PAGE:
Bridging the Divide
In their literacy campaign, Cooperative for Education has established 172 textbook programs, 30 computer centers, 39 mini-libraries and 284 scholarships
A country of extremes, Guatemala is a land where breathtaking beauty is inseparable from its harsh reality—53 percent of the population makes less than $2 a day. Especially at risk are the indigenous citizens, who make up 60 percent of the population but account for less than 25 percent of the nation’s income and consumption; these are the people whom the Cooperative for Education (CoEd) especially works to serve.
Cooperative for Education is a nonprofit organization that provides self-sustaining textbook, computer, library and scholarship programs to schoolchildren in Guatemala. Its mission is to help Guatemalan schoolchildren break the cycle of poverty through education. CoEd sees building literacy, the cornerstone of economic development, as the key to bridging the great economic divide. They seek to accomplish this through textbook and computer projects in schools.
In 12 years of existence, CoEd has established 172 textbook programs, 30 computer centers, 39 mini-libraries and 284 scholarships. There are nearly 32,000 children using CoEd textbooks, 12,300 students being trained at CoEd computer centers and approximately 150,000 textbooks in circulation.
Impressive as those statistics are, the real impact is seen in the stories of individuals. Hilda Bucú, a 17-year-old CoEd scholarship recipient, was recently acknowledged as a “young leader” in a short documentary by filmmaker George Moffly.
One of her contemporaries, Rosemery Tun Coj, 15, is using her CoEd scholarship to study pedagogy. She is currently serving an internship as well as finishing her first year of education in primary school teaching in Pedro Molina, Chimaltenango. “I want to study, work and help my parents and siblings,” she says, “but above all, I want to improve my country. I can’t do it alone, but I can put in my grain of flour.”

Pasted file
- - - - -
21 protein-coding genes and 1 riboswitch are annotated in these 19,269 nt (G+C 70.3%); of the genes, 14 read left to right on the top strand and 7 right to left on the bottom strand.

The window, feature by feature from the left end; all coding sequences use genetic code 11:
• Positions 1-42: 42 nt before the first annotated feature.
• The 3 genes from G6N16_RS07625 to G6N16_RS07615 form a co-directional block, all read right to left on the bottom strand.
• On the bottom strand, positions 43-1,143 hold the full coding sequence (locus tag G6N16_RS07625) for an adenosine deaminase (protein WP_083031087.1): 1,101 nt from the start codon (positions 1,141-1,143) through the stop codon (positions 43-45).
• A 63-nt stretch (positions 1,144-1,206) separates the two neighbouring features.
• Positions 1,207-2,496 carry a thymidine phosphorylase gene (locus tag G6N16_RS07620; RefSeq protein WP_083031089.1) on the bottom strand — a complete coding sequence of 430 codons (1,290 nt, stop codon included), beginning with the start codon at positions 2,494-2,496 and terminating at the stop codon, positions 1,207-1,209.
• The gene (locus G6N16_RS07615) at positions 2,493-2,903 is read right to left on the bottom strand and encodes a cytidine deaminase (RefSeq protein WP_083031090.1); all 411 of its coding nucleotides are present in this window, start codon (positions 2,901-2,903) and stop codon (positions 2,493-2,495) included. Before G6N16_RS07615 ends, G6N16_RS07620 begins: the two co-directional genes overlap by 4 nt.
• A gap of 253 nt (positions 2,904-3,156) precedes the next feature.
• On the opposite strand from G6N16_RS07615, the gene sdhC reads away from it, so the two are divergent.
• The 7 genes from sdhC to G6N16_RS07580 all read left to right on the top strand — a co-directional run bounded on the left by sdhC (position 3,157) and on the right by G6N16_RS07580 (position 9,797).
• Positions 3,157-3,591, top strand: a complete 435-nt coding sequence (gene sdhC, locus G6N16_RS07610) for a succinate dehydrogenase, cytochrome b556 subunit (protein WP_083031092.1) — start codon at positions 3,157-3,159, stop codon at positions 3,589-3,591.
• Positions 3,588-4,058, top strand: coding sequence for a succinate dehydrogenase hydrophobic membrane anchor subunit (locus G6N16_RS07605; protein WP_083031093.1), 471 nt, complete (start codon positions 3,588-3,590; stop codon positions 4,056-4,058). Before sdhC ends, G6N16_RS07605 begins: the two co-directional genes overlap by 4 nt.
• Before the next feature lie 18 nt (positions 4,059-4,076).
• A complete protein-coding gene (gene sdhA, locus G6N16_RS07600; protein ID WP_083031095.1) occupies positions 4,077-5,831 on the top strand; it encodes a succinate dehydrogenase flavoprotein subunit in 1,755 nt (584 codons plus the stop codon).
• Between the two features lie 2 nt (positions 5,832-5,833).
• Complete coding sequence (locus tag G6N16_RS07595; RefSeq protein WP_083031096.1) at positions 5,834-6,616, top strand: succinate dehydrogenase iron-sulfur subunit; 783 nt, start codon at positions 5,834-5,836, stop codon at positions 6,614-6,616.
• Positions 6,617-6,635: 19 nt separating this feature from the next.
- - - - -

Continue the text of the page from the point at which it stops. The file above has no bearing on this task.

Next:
Mario Yac, who serves as new projects manager in the Guatemala office, has a double view of the program: the perspective of a trained professional as well as that of a child growing up with access to few educational resources. “Growing up as a rural indigenous student myself, I know first-hand the many struggles the Guatemalan children face,” he says. “I truly believe that CoEd’s programs are the best way to help these young people thrive.”
Besides offering education to children, CoEd has also begun a teacher-training program, which gives in-depth training to instructors at schools with CoEd projects, to ensure that they can make the best use of their materials. Each instructor receives over 50 hours of training in modern teaching methods, with an emphasis on interactive learning and critical thinking.
Perhaps one of CoEd’s most engaging programs, however, is its yearly series of tours to Guatemala. This allows individuals to see the projects in action and to meet some of the students. In February, CoEd conducts a 10-day Delivery Tour, featuring visits to all the new schools entering the textbook program and participation in the inauguration ceremonies.
In August is the Snapshot Tour, a five-day introduction to the CoEd projects, designed for busy professionals who have difficulty scheduling time off work. Both tours take participants to rural schools in need of help, as well as beautiful locations, such as Lake Atitlán and La Antigua Guatemala.
In the seven years since beginning the tours, CoEd has taken 373 people to Guatemala. Many were so touched by what they saw, that they have returned for a second tour. Diane Damico, a 2007 tour participant from Illinios, says, “If I tell people one thing about the Delivery Tour, it will be that it was the best trip of my life.”
CoEd changes many lives, both the lives of students who receive educational materials and the lives of those who help to provide them. To learn more visit www.coeduc.org.
by Liz Wu
Photos from recent Project Tours to various schools throughout Guatemala. The schoolchildren received textbooks and computers delivered by Cooperative for Education staff and volunteers. (photos: Mary Graham and Holly End)